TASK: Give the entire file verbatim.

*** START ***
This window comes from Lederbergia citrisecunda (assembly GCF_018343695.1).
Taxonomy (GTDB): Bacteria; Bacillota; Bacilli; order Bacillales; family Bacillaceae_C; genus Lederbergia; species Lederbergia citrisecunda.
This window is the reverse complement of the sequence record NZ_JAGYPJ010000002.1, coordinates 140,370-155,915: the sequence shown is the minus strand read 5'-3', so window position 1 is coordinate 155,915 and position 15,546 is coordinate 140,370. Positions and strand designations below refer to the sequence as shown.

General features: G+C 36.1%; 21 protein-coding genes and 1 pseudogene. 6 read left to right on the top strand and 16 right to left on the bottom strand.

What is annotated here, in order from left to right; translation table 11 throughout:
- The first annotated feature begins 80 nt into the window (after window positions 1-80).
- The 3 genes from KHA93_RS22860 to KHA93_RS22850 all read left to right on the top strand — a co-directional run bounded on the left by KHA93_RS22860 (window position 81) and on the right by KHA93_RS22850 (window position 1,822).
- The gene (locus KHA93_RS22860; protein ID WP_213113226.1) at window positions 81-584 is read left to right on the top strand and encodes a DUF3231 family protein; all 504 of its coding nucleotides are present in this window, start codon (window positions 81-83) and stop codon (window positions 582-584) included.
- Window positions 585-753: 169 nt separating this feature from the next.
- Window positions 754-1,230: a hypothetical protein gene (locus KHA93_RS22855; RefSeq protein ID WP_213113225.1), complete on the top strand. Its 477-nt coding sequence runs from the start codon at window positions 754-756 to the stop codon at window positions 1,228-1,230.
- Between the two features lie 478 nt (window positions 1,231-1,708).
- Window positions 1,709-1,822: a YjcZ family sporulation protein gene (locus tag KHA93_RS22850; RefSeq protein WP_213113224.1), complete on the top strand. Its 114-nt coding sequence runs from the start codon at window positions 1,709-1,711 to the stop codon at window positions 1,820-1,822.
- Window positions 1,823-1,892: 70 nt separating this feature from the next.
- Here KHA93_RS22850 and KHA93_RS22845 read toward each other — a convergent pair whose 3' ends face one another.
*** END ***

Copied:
This window comes from Lederbergia citrisecunda (assembly GCF_018343695.1).
Taxonomy (GTDB): Bacteria; Bacillota; Bacilli; order Bacillales; family Bacillaceae_C; genus Lederbergia; species Lederbergia citrisecunda.
This window is the reverse complement of the sequence record NZ_JAGYPJ010000002.1, coordinates 140,370-155,915: the sequence shown is the minus strand read 5'-3', so window position 1 is coordinate 155,915 and position 15,546 is coordinate 140,370. Positions and strand designations below refer to the sequence as shown.

General features: G+C 36.1%; 21 protein-coding genes and 1 pseudogene. 6 read left to right on the top strand and 16 right to left on the bottom strand.

What is annotated here, in order from left to right; translation table 11 throughout:
- The first annotated feature begins 80 nt into the window (after window positions 1-80).
- The 3 genes from KHA93_RS22860 to KHA93_RS22850 all read left to right on the top strand — a co-directional run bounded on the left by KHA93_RS22860 (window position 81) and on the right by KHA93_RS22850 (window position 1,822).
- The gene (locus KHA93_RS22860; protein ID WP_213113226.1) at window positions 81-584 is read left to right on the top strand and encodes a DUF3231 family protein; all 504 of its coding nucleotides are present in this window, start codon (window positions 81-83) and stop codon (window positions 582-584) included.
- Window positions 585-753: 169 nt separating this feature from the next.
- Window positions 754-1,230: a hypothetical protein gene (locus KHA93_RS22855; RefSeq protein ID WP_213113225.1), complete on the top strand. Its 477-nt coding sequence runs from the start codon at window positions 754-756 to the stop codon at window positions 1,228-1,230.
- Between the two features lie 478 nt (window positions 1,231-1,708).
- Window positions 1,709-1,822: a YjcZ family sporulation protein gene (locus tag KHA93_RS22850; RefSeq protein WP_213113224.1), complete on the top strand. Its 114-nt coding sequence runs from the start codon at window positions 1,709-1,711 to the stop codon at window positions 1,820-1,822.
- Window positions 1,823-1,892: 70 nt separating this feature from the next.
- Here KHA93_RS22850 and KHA93_RS22845 read toward each other — a convergent pair whose 3' ends face one another.